Bills Collapse Bonus: So Buffalo failed to move the clock, the Cowboys scored and recovered the onside kick, but the Bills still led 24-22. Dallas is at the Buffalo 43, which is a 60-yard field goal attempt; there are seven seconds remaining; and the Cowboys have no timeouts. Dallas comes to the line to run a play. There are only two possible plays the Cowboys can attempt, a Hail Mary to the end zone or a quick out so the receiver immediately steps out of bounds to stop the clock for a field goal try. With seven seconds remaining and the Cowboys out of timeouts, the only places they can throw are to the end zone or immediately to the sideline. Yet Buffalo's defenders were clustered in the middle of the field, not guarding the sidelines; Patrick Crayton caught an immediate out at the 35-yard line and stepped out of bounds, setting up the winning kick. Not only were the Bills in the wrong defense for this play but Buffalo also was holding two timeouts. Bills coach Dick Jauron did not call timeout to make sure his defense was set properly for the game-deciding play, or to let his defenders catch their breath. (The Bills' defense was on the field almost the entire fourth quarter.) Once more, you really have to be determined to blow a game when you are plus-5 on turnovers.
'Tis Better to Have Rushed and Lost Than Never to Have Rushed At All (College Edition): Man, it was fun to watch 41-point underdog Stanford upset No. 2 USC on the Trojans' own field and with a backup quarterback playing for the Cardinal. And all those super-ultra-great running backs and linebackers we keep hearing USC has, just where were they in the fourth quarter? But although I wouldn't change a moment of Saturday's Stanford-USC game, let me just point out that leading 23-17 with 2:53 remaining, facing third-and-19 near midfield, Pete Carroll ordered a pass that was intercepted and returned to the Trojans' 45, setting the stage for Stanford's winning touchdown on fourth-and-goal with 39 ticks left. If the Trojans had simply run up the middle for no gain on third-and-19, keeping the clock moving, then launched any decent punt stranding Stanford in its territory, the visitors' comeback almost surely would have run out of time.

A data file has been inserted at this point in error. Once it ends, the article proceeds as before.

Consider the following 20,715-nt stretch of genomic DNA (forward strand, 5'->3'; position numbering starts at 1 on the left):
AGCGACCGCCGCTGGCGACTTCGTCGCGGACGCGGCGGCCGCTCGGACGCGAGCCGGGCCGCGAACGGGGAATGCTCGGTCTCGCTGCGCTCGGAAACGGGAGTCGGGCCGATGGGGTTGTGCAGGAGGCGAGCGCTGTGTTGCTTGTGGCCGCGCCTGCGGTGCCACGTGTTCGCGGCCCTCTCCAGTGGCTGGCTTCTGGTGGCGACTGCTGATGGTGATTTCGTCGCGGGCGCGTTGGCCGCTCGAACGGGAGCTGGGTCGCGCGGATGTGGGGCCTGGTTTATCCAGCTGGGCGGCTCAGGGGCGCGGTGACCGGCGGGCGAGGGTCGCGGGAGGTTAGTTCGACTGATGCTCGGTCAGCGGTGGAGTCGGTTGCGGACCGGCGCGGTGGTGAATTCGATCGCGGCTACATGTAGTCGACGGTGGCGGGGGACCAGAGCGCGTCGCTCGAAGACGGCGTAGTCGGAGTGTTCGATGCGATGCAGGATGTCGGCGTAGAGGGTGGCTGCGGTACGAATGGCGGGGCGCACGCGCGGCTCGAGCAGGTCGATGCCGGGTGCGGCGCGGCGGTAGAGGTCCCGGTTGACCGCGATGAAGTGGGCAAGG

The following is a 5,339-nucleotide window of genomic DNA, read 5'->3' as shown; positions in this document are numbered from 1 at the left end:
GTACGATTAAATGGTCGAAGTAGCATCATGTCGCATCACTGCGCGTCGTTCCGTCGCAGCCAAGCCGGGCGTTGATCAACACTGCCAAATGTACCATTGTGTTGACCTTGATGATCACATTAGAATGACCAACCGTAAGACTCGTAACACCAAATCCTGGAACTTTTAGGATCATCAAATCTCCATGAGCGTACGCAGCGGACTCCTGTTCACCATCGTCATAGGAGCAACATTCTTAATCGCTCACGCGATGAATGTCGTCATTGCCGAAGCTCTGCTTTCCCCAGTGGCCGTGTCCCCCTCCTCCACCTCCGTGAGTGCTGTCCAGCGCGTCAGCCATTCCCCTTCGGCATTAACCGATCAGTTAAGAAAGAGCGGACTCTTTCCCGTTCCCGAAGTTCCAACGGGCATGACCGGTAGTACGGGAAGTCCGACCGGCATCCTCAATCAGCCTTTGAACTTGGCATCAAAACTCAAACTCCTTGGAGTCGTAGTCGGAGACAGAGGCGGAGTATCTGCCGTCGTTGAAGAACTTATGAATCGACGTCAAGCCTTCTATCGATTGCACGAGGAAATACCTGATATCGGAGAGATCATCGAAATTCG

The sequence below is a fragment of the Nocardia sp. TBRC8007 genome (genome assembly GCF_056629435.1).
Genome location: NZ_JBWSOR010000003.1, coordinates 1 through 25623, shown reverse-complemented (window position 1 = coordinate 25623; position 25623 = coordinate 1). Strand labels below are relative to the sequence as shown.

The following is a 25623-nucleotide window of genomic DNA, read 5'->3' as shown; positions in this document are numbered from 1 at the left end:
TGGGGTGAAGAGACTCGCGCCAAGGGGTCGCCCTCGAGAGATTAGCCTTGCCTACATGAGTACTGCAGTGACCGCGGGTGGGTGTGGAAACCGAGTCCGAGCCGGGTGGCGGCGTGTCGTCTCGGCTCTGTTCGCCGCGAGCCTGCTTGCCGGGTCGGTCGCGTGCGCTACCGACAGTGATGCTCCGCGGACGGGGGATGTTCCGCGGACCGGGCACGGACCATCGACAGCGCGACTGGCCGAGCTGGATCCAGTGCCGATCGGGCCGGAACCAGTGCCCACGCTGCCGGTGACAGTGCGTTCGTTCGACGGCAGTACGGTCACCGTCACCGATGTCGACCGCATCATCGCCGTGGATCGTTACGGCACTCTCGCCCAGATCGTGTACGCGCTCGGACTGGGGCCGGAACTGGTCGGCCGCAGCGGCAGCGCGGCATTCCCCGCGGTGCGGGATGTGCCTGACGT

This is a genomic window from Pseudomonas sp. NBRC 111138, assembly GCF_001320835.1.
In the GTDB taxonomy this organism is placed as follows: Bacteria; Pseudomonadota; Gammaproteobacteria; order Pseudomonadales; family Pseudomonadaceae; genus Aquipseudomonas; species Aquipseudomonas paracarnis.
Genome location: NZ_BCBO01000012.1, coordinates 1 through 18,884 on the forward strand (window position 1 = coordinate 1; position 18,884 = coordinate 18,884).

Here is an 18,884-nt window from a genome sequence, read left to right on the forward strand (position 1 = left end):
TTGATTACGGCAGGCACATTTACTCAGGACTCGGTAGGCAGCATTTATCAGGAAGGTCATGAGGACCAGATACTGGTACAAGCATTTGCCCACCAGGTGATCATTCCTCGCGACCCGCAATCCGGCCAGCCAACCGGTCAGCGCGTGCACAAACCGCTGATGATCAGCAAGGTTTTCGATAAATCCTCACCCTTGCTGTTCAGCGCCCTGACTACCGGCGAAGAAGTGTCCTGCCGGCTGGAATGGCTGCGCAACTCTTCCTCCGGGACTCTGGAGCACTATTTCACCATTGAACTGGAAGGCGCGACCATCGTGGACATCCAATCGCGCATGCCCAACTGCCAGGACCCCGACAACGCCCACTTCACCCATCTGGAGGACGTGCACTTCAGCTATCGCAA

Obscure College Score of the Week: California of Pennsylvania 38, Indiana of Pennsylvania 12 in the annual Tuesday Morning Quarterback Obscure College Game of the Year. Located in California, Pa., California University of Pennsylvania has a seven-part strategic plan that includes such items as, "Continue partnership with Southwestern Pennsylvania Fire Chiefs and Assistant Fire Chiefs."
Bonus Obscure College Score: Presbyterian 66, North Greenville 52. Winner Presbyterian College had 648 yards passing and 17 yards rushing. North Greenville gained 515 yards, made 30 first downs, committed only one turnover and had 43:23 time of possession, yet still lost. Located in Tigerville, S.C., North Greenville University cautions, "It is expected that students living in Housing and Residence Life will cooperate with the Housing and Residence Life staff."
Reader Animadversion: Got a complaint or a deeply held grievance? Write me at TMQ_ESPN@yahoo.com. Include your real name and the name of your hometown, and I might quote you by name unless you instruct me otherwise. Note: Giving your hometown improves your odds of being quoted.
Wednesday: Readers attempt to contact space aliens.
Next Week: The Motion Picture Association of America bans depictions of restaurants serving food containing trans-fat but makes scenes of murder mandatory.
In addition to writing Tuesday Morning Quarterback, Gregg Easterbrook is the author of "The Progress Paradox: How Life Gets Better While People Feel Worse" and other books. He is also a contributing editor for The New Republic, The Atlantic Monthly and The Washington Monthly.